Wednesday, April 14, 2010

People: Mozart's greatest rival

In Peter Shaffer's famous play, Amadeus, we are given the impression that Mozart's greatest rival was the court composer Antonio Salieri. However, this is a myth that has it's beginnings in a  piece by the Russian poet and playwright, Alexander Pushkin, from his poetic drama Mozart and Salieri. In truth, Salieri was really no rival to Mozart at all, but instead, a friend and admirer of Mozart's who, if anything, only failed to present Mozart's music at court in order to preserve his own position with the Emperor.

Mozart's greatest and most bitter rival was the dashingly handsome Spanish composer, Vincente Martìn y Soler, who came to Vienna in 1785. It was Soler, who because he was angry that Mozart's new Italian comic opera, The Marriage of Figaro, was chosen over his piece, Una Cosa Rara, as the 1786 season opener, started an uprising against Mozart with certain members of the opera company and arranged most, if not all, of the cabals that occurred during Figaro's opening performance.

The following article was taken from Wikipedia.

Vicente Martín y Soler (May 2, 1754 – January 30, 1806) was a Spanish composer of opera and ballet. Although relatively obscure today, in his own day he was compared favorably with his contemporary, Wolfgang Amadeus Mozart, as a composer of opera buffa. He has been called the Valencian Mozart.
He was born in Valencia and studied music in Bologna under Giovanni Battista Martini. His first opera was Il tutore burlato (1775), an adaptation of Giovanni Paisiello's La frascatana, which in turn was based on a play of the same title by Filippo Livigni. He had the libretto translated into Spanish and adapted it into zarzuela form (adding spoken dialogue) as La Madrileña o el tutor burlado, under which title it was performed in Madrid during 1778.
In 1777, he travelled to Naples, where he composed for the Teatro di San Carlo. During this period, he worked with choreographer Charles le Picq to compose four ballets d’actionLa Griselda (1779, derived from the libretto by Apostolo Zeno), I ratti sabini (1780), La bella Arsene (1781), andTamas Kouli-Kan (1781, an interpretation of Vittorio Amedeo Cigna-Santi's libretto). He also worked with Zeno on an opera seriaAndromaca, in 1780. In addition, he composed two mezzocarattere ballets, La sposa persiana (1778) and Il barbiere di Siviglia (1781, based on the play by Beaumarchais). At Naples he also worked with court librettist, Luigi Serio, on the composition of opera seria, producing Ifigenia (1779) andIpermestra (1780).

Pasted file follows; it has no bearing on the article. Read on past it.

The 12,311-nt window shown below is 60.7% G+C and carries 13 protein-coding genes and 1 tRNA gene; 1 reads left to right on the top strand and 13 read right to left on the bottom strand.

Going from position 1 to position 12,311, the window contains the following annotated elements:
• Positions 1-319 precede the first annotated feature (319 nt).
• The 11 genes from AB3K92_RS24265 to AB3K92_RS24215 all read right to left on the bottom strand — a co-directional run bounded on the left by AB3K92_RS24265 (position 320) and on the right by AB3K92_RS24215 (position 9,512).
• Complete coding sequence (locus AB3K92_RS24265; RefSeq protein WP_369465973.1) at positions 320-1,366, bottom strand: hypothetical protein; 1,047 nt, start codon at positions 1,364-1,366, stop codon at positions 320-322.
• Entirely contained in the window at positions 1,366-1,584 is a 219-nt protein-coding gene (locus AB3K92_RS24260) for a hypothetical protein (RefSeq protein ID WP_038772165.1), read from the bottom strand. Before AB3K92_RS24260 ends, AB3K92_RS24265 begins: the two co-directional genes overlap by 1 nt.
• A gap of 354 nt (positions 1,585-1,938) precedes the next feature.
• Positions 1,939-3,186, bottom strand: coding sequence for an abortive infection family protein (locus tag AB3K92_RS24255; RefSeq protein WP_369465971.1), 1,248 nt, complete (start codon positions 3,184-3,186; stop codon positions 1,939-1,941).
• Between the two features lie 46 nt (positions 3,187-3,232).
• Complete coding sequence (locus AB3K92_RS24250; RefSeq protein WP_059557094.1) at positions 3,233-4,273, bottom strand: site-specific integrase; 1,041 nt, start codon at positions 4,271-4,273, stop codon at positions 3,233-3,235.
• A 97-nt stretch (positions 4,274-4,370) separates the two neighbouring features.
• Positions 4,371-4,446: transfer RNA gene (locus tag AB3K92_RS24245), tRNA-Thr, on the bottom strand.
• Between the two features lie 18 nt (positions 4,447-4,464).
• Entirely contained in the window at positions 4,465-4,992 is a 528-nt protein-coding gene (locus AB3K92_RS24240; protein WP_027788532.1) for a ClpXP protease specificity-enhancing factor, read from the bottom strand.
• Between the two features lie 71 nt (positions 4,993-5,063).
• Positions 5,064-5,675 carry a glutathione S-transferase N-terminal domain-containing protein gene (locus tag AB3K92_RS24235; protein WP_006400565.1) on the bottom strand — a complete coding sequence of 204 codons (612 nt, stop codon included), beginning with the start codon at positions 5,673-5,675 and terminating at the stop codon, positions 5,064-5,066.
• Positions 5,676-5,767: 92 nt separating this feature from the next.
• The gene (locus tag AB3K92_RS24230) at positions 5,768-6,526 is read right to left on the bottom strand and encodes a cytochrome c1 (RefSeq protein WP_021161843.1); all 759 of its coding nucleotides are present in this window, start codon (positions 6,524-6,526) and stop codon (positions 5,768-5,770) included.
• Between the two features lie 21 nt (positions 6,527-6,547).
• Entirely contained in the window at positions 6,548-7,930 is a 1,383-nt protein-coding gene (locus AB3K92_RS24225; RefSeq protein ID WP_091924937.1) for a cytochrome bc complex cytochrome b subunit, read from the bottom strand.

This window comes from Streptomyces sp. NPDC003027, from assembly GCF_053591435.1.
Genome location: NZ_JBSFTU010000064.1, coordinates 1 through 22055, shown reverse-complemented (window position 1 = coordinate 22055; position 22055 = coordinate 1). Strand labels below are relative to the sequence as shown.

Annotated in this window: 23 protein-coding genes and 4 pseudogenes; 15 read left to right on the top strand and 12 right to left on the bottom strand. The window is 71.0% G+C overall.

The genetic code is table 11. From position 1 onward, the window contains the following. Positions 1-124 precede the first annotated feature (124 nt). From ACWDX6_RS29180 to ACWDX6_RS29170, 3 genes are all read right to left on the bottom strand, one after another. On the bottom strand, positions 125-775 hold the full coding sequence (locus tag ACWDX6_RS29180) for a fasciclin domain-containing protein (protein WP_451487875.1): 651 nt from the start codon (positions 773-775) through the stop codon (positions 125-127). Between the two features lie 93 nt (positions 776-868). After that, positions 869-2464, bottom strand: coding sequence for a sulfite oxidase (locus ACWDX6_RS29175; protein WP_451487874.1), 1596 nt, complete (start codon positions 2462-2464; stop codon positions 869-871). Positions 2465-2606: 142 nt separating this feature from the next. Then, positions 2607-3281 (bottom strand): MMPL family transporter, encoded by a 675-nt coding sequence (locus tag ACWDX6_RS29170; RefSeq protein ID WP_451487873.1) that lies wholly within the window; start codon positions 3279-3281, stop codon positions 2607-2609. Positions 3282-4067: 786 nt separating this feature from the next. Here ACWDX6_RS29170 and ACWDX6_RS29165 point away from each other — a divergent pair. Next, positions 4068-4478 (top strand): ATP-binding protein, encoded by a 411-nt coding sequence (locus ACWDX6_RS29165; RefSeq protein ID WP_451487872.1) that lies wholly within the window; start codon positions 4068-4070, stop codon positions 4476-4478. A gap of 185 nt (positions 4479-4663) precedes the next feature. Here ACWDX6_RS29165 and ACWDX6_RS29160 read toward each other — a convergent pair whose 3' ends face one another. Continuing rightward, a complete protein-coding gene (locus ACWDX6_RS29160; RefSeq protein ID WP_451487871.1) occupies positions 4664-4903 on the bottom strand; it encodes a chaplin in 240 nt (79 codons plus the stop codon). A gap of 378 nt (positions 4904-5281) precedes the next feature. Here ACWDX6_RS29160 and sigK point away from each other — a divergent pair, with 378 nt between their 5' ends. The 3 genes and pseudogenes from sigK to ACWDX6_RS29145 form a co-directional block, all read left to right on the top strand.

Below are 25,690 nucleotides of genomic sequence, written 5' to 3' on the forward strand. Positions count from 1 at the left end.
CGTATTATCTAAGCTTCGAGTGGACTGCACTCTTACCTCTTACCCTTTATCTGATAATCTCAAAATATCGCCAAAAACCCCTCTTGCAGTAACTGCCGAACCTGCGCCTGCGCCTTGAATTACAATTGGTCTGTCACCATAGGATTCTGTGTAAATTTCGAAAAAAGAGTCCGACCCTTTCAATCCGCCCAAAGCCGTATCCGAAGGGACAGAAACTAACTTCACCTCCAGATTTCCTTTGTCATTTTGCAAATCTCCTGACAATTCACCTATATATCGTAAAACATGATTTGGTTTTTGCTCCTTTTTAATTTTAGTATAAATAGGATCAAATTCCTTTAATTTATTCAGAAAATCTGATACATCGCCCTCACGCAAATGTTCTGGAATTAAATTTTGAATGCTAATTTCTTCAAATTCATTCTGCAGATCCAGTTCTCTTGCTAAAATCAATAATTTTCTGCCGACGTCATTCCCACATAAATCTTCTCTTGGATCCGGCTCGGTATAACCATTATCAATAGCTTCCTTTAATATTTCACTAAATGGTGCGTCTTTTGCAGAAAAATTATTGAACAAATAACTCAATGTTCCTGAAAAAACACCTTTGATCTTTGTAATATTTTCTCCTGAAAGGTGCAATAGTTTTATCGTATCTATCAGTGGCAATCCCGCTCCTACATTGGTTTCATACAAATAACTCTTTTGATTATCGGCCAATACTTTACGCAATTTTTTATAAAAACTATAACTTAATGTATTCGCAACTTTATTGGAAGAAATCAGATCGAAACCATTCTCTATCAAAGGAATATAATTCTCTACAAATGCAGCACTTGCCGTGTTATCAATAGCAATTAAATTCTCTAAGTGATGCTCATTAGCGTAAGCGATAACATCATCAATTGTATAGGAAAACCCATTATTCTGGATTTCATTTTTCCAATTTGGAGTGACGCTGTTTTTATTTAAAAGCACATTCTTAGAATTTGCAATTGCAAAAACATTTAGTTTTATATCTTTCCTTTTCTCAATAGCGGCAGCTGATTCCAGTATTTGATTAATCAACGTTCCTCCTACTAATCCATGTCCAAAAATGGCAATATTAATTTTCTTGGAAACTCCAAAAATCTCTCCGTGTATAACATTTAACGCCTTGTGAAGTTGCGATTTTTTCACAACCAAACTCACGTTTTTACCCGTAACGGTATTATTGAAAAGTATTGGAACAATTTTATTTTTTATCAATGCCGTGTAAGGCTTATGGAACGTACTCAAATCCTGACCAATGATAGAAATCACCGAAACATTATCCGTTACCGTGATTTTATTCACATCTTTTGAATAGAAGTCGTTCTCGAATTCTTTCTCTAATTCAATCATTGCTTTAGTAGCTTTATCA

In 1785 he moved to Vienna, where he enjoyed great success with three operas composed to texts by Lorenzo Da Ponte, who was simultaneously collaborating with Mozart and Antonio Salieri. These three comedies were Una cosa rara (1786, based on the play La luna de la sierra by Luis Vélez de Guevara); Il burbero di buon cuore (1786, based on the play by Carlo Goldoni); and L'arbore di Diana (1787). He is credited with introducing, inUna cosa rara, the waltz to Vienna; and a melody from the same work is quoted by Mozart in the banquet scene in Act 2 of Don Giovanni (1787).
In 1788, Soler was invited to the Russian court at St. Petersburg, where he wrote three Russian language operas, The Unfortunate Hero Kosmetovich (1789, libretto written in part byCatherine the Great), Melomania (1790), and Fedul and his Children (1791, with Vasili Pashkevich). Moving to London for the 1795 season, he provided three more Italian language operas: La capricciosa corretta (libretto again by Lorenzo Da Ponte, partly adapted from Shakespeare's The Taming of the Shrew); L'isola del piacere and Le nozze de' contadini spagnuoli. On return to St Petersburg, he wrote his last opera, La festa del villaggio (1798).
He also wrote a number of tragic ballets during his residence as Court Composer there, including Didon abandonée (1792), Amour et Psyché (1793, based on Psyché by MolièreCorneille and Philippe Quinault), Tancrède (1799) and Le retour de Poliorcète (1799). He died, still in post, in 1806.

No comments :

Post a Comment